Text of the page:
In all seriousness, I connected with Simic’s work, and his chosen title. It’s a very humble name for sure, and I found that refreshing an laid back, not at all like the many pretentious efforts I’ve seen that think themselves superior because they’ve mastered superfluous line breaks and swallowing most of the page with blank space. I remember tutoring too many high school students in English, and groaning as they try to impress their teacher on the poetry assignment by

stretching

out

 

the

 

 

lines and

 

white

 

 

space.

 

They may have also been trying to meet a page requirement. Some seemed like they just wanted to finish the assignment and figured this looked long and poetic enough, and some seemed to think they were exercising their legitimate poetic prowess. Even today, whenever I see a poet relying heavily on line breaks and blank spaces, I think back to my agonizing days as a peer tutor and get a phantom headache. Still, there are poets that know how to use these traits well, and Simic shows he’s one of those artists with this collection, and maybe also all those awards listed in his bio, too.

These pieces are a study in how to actually use brevity and open page space superbly, not just to play at looking poetic.  This whole collection’s clearly grown from the concept hinted at in the title. No, not a last minute idea for the editor, but a so many small little phantoms floating onto the page from a pen, freely in the darkness. See? I only just read Simic and now I’m all waxing poetic. It’s inspirational on top of educational.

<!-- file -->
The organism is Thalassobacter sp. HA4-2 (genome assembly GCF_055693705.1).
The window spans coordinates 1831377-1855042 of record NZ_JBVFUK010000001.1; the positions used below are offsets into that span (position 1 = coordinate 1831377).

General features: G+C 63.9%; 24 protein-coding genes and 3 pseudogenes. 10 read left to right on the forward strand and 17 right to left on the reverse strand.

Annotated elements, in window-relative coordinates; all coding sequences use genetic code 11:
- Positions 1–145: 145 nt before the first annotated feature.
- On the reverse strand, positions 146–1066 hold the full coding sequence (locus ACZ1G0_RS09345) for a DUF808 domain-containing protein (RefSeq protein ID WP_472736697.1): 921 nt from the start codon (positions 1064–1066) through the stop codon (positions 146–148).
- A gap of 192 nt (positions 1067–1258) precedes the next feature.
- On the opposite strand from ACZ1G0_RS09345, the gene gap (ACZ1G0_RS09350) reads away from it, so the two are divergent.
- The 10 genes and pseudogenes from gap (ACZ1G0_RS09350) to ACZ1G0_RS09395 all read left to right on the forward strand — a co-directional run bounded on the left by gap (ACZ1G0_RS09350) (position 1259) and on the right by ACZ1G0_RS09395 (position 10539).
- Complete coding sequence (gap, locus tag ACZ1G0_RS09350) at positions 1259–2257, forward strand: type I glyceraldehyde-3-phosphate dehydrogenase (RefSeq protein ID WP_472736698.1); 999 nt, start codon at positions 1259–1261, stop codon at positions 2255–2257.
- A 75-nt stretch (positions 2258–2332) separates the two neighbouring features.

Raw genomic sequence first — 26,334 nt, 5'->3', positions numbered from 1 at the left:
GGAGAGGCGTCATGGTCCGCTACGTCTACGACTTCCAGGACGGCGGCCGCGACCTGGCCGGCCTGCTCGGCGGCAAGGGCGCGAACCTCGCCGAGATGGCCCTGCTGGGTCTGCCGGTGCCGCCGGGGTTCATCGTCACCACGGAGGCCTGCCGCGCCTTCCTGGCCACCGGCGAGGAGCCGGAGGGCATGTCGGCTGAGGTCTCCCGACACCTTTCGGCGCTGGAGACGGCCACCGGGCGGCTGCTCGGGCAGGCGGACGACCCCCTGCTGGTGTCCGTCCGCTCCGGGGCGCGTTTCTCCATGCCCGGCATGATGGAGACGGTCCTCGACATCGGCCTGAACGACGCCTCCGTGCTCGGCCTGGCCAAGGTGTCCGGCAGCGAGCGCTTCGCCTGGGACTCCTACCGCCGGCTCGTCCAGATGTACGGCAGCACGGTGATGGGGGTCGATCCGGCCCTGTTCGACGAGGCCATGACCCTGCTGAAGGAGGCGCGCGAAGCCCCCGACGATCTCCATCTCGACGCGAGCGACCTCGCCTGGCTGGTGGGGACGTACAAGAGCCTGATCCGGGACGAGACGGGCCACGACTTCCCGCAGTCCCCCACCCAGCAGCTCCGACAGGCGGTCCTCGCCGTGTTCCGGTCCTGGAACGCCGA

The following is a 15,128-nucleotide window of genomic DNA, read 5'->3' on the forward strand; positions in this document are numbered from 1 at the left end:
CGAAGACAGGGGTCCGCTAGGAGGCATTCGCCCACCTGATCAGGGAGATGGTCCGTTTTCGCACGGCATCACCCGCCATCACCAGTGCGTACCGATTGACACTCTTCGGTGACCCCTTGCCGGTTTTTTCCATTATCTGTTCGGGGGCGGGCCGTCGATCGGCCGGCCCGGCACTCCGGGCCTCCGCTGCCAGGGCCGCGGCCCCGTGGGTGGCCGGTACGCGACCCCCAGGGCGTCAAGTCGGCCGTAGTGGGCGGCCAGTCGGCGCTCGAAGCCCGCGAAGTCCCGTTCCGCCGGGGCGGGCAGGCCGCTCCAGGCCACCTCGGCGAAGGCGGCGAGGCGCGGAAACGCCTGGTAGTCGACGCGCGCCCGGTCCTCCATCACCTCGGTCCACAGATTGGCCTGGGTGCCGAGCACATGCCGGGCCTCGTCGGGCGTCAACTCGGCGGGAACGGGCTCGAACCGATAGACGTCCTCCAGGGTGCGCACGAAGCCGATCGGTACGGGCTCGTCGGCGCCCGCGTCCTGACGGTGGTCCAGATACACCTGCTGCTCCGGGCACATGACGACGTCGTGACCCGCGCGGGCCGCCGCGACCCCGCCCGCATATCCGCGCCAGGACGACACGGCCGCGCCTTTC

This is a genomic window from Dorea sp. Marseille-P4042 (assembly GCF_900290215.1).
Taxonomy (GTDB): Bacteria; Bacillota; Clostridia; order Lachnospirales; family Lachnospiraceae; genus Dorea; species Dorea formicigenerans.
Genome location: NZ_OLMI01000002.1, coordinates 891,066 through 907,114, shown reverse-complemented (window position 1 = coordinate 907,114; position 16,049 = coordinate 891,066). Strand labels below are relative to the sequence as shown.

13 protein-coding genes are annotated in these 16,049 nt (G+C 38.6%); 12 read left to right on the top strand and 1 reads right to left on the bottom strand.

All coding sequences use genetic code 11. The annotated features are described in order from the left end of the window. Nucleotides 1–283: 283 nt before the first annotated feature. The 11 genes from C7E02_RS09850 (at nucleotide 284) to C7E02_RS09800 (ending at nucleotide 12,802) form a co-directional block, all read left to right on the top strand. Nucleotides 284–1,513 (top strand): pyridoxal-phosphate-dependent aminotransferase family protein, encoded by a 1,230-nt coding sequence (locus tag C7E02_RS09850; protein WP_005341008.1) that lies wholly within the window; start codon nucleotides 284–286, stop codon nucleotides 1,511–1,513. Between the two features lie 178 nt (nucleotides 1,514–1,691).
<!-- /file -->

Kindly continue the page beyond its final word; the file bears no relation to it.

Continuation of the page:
Most of these poems are short, small little things that definitely seem like they were all scribbled in the dark. They read like those little thoughts or moments of clarity that you can only have when your brain is half asleep, half awake, the cover of night allowing it to exist as both at once. That’s an annoyingly creative state for me too, and probably many others as well. (I say annoying because really I’d rather be sleeping in many of those moments, but I can usually force myself to jot some short something down, in the dark. So reading these pieces feels familiar. I’m sure they’ve been carefully drafted and edited again and again, but they each echo the way ideas slide so easily out of your head when “scribbled in the dark.”